But also the evidence of the last forty years is clear, the left has been permitted to argue and win it’s reforms around various identity factions, just as long as we never threatened the economic order.

    To some extent the “neoliberals” have appropriated the aspects of feminism and anti-racism that fit within their “freedom” discourse. But the politics of gender/feminism and/or anti-racism, are also only acceptable to many as long as they don’t threaten the patriarchal or imperialist order.

    And the very term “identity politics” is used to undermine feminism and anti-racism, while also masking the continuing presence of 21st century forms of patriarchy and imperialism – the sites of these struggles are intertwined with the economic order – sometimes overlapping, sometimes intersecting and sometimes in conflict.

    And now I have written a post length comment.

    Class, racial, sexual and gender oppressions are at once economic, cultural and structural: and they are very often enacted at sites where the personal is political: in personal relations, in eugenic theories/practices, in the marketing of consumer-focused gender roles, etc.

    • RedLogix 3.1

      What a fabulous response karol ! I’m hard pressed to find a quibble with it at all.

      Especially on this: but in earlier, pre-capitalist times, there never was a divide between the public, private and community life.. That’s quite true, a point I suspect I’ve made myself in the past. In close intimate pre-agricultural, pre-industrial societies the notion of privacy in the modern sense scarcely existed at all.

      Yet it is the case that while there is a mutual interdependence between the individual and the state, viewed from the libertarian (not of course to be confused with the ridiculous political ideology spelt with a capital L)/authoritarian spectrum they nonetheless remain quite different things. Freedom only has meaning for the individual, while authority has a legitimate repose within the democratic state.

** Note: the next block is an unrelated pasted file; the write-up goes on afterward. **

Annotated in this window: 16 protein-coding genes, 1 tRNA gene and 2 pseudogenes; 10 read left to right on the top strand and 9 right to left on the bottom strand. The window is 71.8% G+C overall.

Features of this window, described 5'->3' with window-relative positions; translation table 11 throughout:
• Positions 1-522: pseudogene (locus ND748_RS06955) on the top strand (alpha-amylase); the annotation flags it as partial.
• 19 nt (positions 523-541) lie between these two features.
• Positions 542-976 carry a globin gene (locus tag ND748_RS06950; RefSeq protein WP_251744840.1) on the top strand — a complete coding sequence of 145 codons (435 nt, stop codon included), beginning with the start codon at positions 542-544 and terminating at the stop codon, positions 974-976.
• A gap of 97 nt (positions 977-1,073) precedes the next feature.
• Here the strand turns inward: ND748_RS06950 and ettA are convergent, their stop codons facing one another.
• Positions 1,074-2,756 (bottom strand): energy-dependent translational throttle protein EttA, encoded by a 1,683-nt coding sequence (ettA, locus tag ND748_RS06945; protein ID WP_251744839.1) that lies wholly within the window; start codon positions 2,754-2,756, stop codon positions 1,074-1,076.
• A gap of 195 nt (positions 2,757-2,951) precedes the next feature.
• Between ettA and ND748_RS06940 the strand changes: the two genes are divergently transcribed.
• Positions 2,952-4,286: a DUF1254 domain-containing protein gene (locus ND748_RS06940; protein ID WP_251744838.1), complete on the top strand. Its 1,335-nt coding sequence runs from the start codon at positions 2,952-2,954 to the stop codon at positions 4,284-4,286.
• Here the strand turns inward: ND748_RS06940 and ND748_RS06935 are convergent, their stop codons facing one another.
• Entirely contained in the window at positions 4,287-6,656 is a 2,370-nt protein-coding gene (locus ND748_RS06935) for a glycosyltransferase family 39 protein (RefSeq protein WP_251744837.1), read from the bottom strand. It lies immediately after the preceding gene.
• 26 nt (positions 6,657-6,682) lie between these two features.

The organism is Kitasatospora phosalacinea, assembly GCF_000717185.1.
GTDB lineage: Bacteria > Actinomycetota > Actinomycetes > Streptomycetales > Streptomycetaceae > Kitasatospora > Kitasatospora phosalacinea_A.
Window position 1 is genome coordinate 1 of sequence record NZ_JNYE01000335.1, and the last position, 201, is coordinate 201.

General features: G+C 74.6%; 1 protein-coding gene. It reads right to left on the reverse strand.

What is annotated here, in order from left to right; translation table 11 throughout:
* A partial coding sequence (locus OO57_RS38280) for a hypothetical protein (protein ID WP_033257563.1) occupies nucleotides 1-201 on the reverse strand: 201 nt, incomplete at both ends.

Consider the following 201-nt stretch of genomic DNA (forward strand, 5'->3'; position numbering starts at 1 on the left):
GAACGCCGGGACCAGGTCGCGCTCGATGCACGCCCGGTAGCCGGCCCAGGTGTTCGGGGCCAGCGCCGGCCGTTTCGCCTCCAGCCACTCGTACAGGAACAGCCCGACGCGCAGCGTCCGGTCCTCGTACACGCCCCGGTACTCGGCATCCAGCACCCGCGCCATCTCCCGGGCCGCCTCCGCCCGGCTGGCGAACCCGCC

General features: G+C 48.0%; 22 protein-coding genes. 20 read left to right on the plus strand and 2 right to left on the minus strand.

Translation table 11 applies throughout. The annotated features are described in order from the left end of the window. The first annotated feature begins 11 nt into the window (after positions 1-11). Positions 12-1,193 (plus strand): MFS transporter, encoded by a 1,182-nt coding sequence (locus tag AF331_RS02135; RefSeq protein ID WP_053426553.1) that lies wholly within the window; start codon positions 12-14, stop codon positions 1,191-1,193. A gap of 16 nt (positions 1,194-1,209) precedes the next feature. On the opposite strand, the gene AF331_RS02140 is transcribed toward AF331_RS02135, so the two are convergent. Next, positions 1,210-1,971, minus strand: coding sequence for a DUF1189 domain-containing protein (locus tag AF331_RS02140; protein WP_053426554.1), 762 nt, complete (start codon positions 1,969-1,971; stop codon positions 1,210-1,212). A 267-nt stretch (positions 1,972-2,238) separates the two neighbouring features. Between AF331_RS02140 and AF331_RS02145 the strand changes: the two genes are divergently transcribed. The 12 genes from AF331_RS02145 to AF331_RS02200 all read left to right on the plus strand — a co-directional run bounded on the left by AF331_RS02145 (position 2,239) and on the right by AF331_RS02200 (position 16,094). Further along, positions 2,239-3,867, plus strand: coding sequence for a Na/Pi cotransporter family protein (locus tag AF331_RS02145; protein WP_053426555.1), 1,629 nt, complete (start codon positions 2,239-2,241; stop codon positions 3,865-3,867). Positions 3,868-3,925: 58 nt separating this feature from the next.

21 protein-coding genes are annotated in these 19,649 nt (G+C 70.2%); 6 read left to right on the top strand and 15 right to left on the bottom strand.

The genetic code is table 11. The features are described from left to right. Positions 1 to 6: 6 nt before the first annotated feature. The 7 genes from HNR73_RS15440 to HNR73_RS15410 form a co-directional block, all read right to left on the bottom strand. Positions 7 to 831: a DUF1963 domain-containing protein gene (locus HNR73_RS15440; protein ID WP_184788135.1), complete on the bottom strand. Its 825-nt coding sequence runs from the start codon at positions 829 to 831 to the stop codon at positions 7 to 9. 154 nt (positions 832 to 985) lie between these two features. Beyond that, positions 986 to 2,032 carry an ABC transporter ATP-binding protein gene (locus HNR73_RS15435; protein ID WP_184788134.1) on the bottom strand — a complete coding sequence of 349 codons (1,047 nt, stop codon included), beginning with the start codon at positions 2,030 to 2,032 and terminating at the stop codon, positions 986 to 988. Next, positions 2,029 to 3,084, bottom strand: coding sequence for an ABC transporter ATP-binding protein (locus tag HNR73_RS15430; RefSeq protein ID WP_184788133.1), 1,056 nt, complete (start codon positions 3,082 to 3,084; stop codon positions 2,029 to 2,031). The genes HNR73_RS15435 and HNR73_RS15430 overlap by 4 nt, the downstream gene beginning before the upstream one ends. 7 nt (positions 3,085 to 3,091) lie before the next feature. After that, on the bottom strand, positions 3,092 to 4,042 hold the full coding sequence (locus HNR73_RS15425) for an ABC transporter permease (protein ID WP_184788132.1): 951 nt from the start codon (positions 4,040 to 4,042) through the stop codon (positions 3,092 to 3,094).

And from this perspective it could be argued that community is the means by which we mediate and triangulate between the two.

      As Bill and others have identified, much of this inversion I’m discussing was achieved by the destruction of community over the last forty years. That has to be one of the most glaring change symptoms – the virtual eradication of whole swaths of community, clubs, associations, lodges and the like from our social landscape. Replaced by a media which has the peculiar property of rendering us passive, switching off our critical faculties and then imposing on us it’s own pre-formed, pre-approved, pre-digested values.

      But otherwise yes. I think we’re both busy patting down the elephant only at different ends of it. I especially like your last para.

      • One Anonymous Knucklehead 3.1.1

        Great post, great debate. Boxing Day gifts :)

        Thanks.

      • karol 3.1.2

        Thanks, RL. excellent reply.

        This:

        And from this perspective it could be argued that community is the means by which we mediate and triangulate between the two.
        [...]
        destruction of community over the last forty years.